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Re: possible solution for -Otarget recurse (was: Re: Some serious issues

From: Paul Smith
Subject: Re: possible solution for -Otarget recurse (was: Re: Some serious issues with the new -O option)
Date: Fri, 03 May 2013 15:30:18 -0400

On Fri, 2013-05-03 at 21:15 +0300, Eli Zaretskii wrote:
> > This will ensure that output from lines before the recursive make will
> > be shown before the targets in the recursive make.  It's not 100%
> > identical but I can't see any way to do better.
> Why isn't it identical?

It's not identical in two ways: first it's not identical to -Otarget
because the output before and after the recursion are not shown in a
continuous block.  In:

          @echo start
          $(MAKE) -C subdir
          @echo end

the "start" and "end" will have other stuff (not just the other targets
in that sub-make, but ANY other targets that happen to finish during
that time) between them.  Obviously that's kind of the point;
nevertheless it's a difference.

Second, there's a difference from some ideal solution if the recursive
line generates output; suppose instead of the above you wrote it like

  all: ; @echo one ; echo two ; $(MAKE) -C subdir ; echo end

Since the output of the entire recursive line is not synchronized but
just left to go to stdout, the output generated by the "echo" commands
can (a) interrupt other synchronized output, (b) have other output
interrupt it.

But, it will still be shown in order! :-)

> > Consider every target in the entirety of build, including all submakes
> > and all their targets as well, as one long list of targets (for example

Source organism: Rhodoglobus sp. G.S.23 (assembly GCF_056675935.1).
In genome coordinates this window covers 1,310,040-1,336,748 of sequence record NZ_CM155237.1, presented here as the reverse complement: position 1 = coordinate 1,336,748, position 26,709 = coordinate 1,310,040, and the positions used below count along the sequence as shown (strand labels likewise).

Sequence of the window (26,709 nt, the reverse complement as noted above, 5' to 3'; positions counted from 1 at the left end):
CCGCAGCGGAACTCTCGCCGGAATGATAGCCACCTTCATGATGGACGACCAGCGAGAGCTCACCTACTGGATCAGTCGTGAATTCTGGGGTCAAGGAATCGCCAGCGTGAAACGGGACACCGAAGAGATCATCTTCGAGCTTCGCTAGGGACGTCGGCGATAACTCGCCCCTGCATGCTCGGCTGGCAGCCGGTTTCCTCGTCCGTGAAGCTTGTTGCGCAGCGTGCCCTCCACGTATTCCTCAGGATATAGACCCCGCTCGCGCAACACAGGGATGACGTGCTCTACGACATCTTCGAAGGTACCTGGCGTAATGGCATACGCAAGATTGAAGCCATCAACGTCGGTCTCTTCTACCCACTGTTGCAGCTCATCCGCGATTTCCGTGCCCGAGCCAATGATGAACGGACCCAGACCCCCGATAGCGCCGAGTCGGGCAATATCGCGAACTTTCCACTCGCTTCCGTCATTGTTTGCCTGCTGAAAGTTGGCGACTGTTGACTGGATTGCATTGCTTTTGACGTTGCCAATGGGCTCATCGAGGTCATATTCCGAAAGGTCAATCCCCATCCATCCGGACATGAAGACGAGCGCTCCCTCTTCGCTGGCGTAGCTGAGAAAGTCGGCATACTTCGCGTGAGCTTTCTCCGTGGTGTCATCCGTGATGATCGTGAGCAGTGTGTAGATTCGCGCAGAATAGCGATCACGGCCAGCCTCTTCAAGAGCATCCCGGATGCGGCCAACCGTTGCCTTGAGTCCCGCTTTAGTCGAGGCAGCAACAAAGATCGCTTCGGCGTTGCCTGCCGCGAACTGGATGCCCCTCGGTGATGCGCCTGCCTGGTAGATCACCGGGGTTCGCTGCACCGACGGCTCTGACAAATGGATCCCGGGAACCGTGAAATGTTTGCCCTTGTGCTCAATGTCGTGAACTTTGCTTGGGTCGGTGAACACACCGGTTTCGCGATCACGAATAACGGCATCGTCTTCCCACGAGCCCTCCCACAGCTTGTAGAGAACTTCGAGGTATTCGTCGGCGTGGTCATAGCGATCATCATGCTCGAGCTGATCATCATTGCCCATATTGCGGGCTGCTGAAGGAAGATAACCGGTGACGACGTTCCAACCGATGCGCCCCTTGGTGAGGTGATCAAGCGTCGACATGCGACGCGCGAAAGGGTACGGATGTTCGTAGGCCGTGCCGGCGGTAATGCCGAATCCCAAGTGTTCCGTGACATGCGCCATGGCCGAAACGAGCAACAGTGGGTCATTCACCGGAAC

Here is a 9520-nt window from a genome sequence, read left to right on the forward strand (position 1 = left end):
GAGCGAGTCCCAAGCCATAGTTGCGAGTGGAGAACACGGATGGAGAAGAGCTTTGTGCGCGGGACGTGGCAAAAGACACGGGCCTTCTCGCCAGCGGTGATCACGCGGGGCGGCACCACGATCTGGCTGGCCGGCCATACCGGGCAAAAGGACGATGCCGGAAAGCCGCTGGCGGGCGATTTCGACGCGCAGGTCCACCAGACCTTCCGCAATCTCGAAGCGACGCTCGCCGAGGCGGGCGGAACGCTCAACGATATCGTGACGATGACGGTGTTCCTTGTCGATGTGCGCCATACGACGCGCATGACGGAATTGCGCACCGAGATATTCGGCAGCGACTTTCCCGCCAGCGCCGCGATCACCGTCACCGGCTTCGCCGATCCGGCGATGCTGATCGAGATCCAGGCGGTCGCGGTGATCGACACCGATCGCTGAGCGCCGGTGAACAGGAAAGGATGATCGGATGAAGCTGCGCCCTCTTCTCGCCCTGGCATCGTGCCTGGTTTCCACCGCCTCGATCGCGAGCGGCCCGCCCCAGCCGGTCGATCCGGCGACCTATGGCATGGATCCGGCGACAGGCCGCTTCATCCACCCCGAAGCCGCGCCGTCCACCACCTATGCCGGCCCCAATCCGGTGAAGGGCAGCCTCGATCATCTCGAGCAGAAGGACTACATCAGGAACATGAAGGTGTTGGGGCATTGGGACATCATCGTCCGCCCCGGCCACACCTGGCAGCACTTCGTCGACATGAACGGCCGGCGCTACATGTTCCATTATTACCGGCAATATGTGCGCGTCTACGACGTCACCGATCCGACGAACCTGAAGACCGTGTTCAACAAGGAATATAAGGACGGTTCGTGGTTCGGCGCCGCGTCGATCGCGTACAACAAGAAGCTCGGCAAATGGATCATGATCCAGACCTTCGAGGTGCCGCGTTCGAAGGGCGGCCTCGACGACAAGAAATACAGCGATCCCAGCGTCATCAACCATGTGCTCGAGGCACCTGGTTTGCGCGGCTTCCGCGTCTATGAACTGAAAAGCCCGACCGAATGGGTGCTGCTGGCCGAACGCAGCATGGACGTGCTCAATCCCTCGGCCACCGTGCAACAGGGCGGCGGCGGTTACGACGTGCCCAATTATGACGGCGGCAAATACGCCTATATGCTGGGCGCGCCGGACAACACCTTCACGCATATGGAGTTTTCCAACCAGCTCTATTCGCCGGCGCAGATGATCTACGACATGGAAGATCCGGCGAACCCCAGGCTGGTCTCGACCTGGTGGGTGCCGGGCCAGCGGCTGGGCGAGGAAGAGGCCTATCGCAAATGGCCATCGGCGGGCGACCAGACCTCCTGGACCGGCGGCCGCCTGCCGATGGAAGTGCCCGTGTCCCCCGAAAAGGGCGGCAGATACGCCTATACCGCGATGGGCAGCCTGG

> > the results of a serial build).  The fraction of those targets that are
> > invoking sub-makes will be, at most, very small.
> That depends.  I think you will find a different fraction in Emacs,
> especially when it bootstraps itself (which involves byte-compiling
> all the Lisp files in a 3-level deep recursion, the last of which
> passes to Make a very long list of files which all can be compiled in
> parallel; see lisp/Makefile.in in Emacs).

Sure, but that's just one invocation of recursive make then that one
recursive make builds all those targets.  So that counts as one
recursive make target and lots of individual bytecompile targets.

Of course it's possible to write your makefile such that you run a
separate recursive make command for each target, but that seems pretty
wasteful of resources.

> > -Otarget wants to collect the output of each individual target, then
> > show the output for each target as soon as that target finishes.  That's
> > what users (should) expect when using this option.
> > 
> > In the case of recursive make targets, this presents an unsolveable
> > contradiction: how can you both show the output of EVERY target
> > (including the targets run by the submake) as soon as it completes, and
> > still not show the output of any target (including the targets that
> > invoke a submake) before it's complete?  You can't do both!
> But I don't think there's a requirement to avoid showing incomplete
> output.  The only requirement is not to mix output from two or more
> parallel jobs, that's all.

That's the lowest-level requirement.  But if that were the ONLY
requirement we'd simply implement -Ojob and we'd be done.  That's all we
need to ensure that two or more parallel job outputs are not mixed:
-Ojob says that the output of each line of a recipe will be printed
without any interruption from any other lines running in parallel.

The -Otarget option makes a stronger statement: it says that the output
from all of the lines of a recipe will be printed together without any
interruption from any other recipe.  In the case of targets that
generate output AND invoke recursive make, we can't achieve this
stronger promise, at least not completely.

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